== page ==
For what did Yoko Shimada receive a Golden Globe nomination? As a 69-year-old Japanese actor passes away, her iconic role is examined.

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What did Yoko Shimada receive a Golden Globe nomination for? When a 69-year-old Japanese actor dies, her iconic role is investigated.

On July 25, Yoko Shimada, a 69-year-old Japanese actress, passed away suddenly.

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According to Japanese media, the celebrity battled colon cancer and died of multiple organ failure in a hospital in Tokyo’s Shibuya city.

Shimada began her acting career in the 1970s drama Osanazuma and has since appeared in a number of films and television shows. Her most famous role, however, was as the wife of a nobleman in the 1980s drama series Shogun.

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Yoko Shimada

Yoko Shimada

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Investigating Yoko Shimada’s Legendary Shogun Role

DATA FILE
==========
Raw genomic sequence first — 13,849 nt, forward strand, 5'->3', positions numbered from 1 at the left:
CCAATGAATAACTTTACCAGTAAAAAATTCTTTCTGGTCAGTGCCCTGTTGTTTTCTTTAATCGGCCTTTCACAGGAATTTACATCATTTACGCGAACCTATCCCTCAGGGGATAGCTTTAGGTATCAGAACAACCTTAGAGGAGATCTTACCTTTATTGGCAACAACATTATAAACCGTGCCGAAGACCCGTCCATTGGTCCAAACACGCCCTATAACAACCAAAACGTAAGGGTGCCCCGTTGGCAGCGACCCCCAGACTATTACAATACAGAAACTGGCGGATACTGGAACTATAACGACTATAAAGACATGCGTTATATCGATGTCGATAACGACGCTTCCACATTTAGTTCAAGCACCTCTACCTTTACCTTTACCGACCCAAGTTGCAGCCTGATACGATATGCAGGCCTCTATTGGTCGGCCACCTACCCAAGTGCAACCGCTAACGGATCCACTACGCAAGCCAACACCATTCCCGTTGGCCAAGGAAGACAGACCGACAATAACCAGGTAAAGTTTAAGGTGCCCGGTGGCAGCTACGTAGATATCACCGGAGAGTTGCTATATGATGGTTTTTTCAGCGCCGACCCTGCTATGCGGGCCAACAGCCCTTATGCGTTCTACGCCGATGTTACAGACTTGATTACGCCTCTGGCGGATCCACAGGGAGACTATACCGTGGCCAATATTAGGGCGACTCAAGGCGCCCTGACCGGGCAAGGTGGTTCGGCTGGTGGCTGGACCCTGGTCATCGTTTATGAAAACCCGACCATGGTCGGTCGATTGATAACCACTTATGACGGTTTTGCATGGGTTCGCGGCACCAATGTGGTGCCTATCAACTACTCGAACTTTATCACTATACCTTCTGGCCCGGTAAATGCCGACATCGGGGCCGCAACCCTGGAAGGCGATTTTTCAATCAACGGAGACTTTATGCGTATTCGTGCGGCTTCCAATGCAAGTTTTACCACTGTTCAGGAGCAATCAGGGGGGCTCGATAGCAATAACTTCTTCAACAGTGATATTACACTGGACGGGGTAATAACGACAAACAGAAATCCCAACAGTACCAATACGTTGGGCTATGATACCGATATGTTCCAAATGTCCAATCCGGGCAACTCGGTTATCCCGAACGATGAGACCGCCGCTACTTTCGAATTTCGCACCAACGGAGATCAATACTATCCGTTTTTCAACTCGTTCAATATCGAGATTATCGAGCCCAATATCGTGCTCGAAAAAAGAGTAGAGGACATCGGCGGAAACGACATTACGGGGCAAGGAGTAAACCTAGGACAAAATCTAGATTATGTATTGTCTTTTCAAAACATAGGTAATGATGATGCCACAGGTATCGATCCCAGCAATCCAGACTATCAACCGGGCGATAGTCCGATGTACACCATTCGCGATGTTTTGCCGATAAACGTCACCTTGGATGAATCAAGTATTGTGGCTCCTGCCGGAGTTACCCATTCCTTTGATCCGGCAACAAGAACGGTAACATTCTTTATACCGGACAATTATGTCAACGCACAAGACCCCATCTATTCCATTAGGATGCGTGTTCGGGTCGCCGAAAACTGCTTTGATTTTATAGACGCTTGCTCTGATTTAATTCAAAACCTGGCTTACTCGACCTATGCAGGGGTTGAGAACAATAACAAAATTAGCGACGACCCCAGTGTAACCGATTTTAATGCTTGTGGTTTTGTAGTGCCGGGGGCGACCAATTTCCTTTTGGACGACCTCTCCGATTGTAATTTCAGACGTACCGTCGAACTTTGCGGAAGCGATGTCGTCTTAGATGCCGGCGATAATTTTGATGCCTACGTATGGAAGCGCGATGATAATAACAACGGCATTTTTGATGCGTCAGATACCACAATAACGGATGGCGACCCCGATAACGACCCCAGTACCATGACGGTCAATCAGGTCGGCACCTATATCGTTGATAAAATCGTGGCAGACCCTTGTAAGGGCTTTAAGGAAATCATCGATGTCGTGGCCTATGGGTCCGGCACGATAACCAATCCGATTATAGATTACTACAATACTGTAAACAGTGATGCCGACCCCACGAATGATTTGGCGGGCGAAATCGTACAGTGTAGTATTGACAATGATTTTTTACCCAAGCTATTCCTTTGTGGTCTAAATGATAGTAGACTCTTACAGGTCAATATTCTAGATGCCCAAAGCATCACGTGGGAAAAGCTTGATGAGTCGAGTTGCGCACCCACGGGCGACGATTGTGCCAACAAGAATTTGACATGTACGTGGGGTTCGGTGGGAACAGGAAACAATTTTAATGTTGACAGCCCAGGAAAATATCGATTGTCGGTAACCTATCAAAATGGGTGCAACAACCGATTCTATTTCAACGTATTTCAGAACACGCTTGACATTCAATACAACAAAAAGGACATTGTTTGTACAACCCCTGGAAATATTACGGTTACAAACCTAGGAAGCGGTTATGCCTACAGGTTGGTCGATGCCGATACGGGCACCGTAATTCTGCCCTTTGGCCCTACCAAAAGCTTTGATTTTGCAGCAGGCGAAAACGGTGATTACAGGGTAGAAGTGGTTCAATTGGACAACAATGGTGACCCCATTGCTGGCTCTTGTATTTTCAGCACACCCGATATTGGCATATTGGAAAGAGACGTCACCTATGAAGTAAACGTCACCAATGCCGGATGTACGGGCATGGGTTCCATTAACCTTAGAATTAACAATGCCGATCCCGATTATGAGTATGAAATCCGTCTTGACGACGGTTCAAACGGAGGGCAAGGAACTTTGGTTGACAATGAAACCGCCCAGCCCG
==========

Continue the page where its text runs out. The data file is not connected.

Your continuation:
In the NBC miniseries Shogun, based on James Clavell’s 1975 book of the same name, Yoko Shimada played Mariko or Lady Toda Buntaro.

In the pre-1700s period of the series, Lord Goroda, a powerful daimyo in Japan, is killed by Mariko, the daughter of a disgraced Catholic father. She is then forced into marriage to Toda Buntaro, a samurai, and they move to Shonai Province.

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Buntaro frequently witnesses Mariko being abused, and the couple have a loveless marriage. But after a while she refuses to be his obedient wife.

Despite everything, Mariko was chosen to serve as translator between the Japanese and John Blackthorne, an English navigator. Their friendship blossomed into love as they spent more time together.

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In 1981, Yoko Shimada won her one and only Golden Globe for Best Performance by an Actress in a Dramatic Television Series for her work as Mariko.

She was nominated for an Emmy for Outstanding Lead Actress in a Limited Series or Special Category that same year.

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Shimada, born May 17, 1953, was married to Yoneyama Hitoshi from 1994 to 2019.

She also appeared in the 1974 film Castle of Sand, which was nominated for a Gold Award at the Moscow International Film Festival.

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Her last film role was in the drama Canon directed by ToshirĂ´ Saiga.

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